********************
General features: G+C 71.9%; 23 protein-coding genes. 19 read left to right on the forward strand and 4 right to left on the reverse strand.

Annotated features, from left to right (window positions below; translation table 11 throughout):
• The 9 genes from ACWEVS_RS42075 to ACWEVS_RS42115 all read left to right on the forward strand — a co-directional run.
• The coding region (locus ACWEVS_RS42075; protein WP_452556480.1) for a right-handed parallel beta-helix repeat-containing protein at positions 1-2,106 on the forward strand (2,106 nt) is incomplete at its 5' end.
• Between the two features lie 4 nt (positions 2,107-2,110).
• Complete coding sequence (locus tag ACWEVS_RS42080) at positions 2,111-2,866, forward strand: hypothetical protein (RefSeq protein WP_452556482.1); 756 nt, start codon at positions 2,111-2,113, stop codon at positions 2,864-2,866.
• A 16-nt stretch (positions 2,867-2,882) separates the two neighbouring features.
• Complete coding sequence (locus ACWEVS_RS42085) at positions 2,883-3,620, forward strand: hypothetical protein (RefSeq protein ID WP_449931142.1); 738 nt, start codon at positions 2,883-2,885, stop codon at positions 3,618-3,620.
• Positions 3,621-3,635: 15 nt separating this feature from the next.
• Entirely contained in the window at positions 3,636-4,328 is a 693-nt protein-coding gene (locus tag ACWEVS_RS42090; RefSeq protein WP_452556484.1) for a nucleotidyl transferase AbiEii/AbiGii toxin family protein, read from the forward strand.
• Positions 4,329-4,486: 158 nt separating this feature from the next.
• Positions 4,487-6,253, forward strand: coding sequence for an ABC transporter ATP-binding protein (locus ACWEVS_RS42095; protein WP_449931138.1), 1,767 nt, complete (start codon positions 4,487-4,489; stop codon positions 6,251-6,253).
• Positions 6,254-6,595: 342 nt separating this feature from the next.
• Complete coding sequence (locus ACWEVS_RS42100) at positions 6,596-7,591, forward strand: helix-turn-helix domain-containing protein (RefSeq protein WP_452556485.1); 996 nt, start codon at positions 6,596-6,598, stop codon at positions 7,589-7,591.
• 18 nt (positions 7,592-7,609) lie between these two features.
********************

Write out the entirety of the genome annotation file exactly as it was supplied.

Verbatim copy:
General features: G+C 71.9%; 23 protein-coding genes. 19 read left to right on the forward strand and 4 right to left on the reverse strand.

Annotated features, from left to right (window positions below; translation table 11 throughout):
• The 9 genes from ACWEVS_RS42075 to ACWEVS_RS42115 all read left to right on the forward strand — a co-directional run.
• The coding region (locus ACWEVS_RS42075; protein WP_452556480.1) for a right-handed parallel beta-helix repeat-containing protein at positions 1-2,106 on the forward strand (2,106 nt) is incomplete at its 5' end.
• Between the two features lie 4 nt (positions 2,107-2,110).
• Complete coding sequence (locus tag ACWEVS_RS42080) at positions 2,111-2,866, forward strand: hypothetical protein (RefSeq protein WP_452556482.1); 756 nt, start codon at positions 2,111-2,113, stop codon at positions 2,864-2,866.
• A 16-nt stretch (positions 2,867-2,882) separates the two neighbouring features.
• Complete coding sequence (locus ACWEVS_RS42085) at positions 2,883-3,620, forward strand: hypothetical protein (RefSeq protein ID WP_449931142.1); 738 nt, start codon at positions 2,883-2,885, stop codon at positions 3,618-3,620.
• Positions 3,621-3,635: 15 nt separating this feature from the next.
• Entirely contained in the window at positions 3,636-4,328 is a 693-nt protein-coding gene (locus tag ACWEVS_RS42090; RefSeq protein WP_452556484.1) for a nucleotidyl transferase AbiEii/AbiGii toxin family protein, read from the forward strand.
• Positions 4,329-4,486: 158 nt separating this feature from the next.
• Positions 4,487-6,253, forward strand: coding sequence for an ABC transporter ATP-binding protein (locus ACWEVS_RS42095; protein WP_449931138.1), 1,767 nt, complete (start codon positions 4,487-4,489; stop codon positions 6,251-6,253).
• Positions 6,254-6,595: 342 nt separating this feature from the next.
• Complete coding sequence (locus ACWEVS_RS42100) at positions 6,596-7,591, forward strand: helix-turn-helix domain-containing protein (RefSeq protein WP_452556485.1); 996 nt, start codon at positions 6,596-6,598, stop codon at positions 7,589-7,591.
• 18 nt (positions 7,592-7,609) lie between these two features.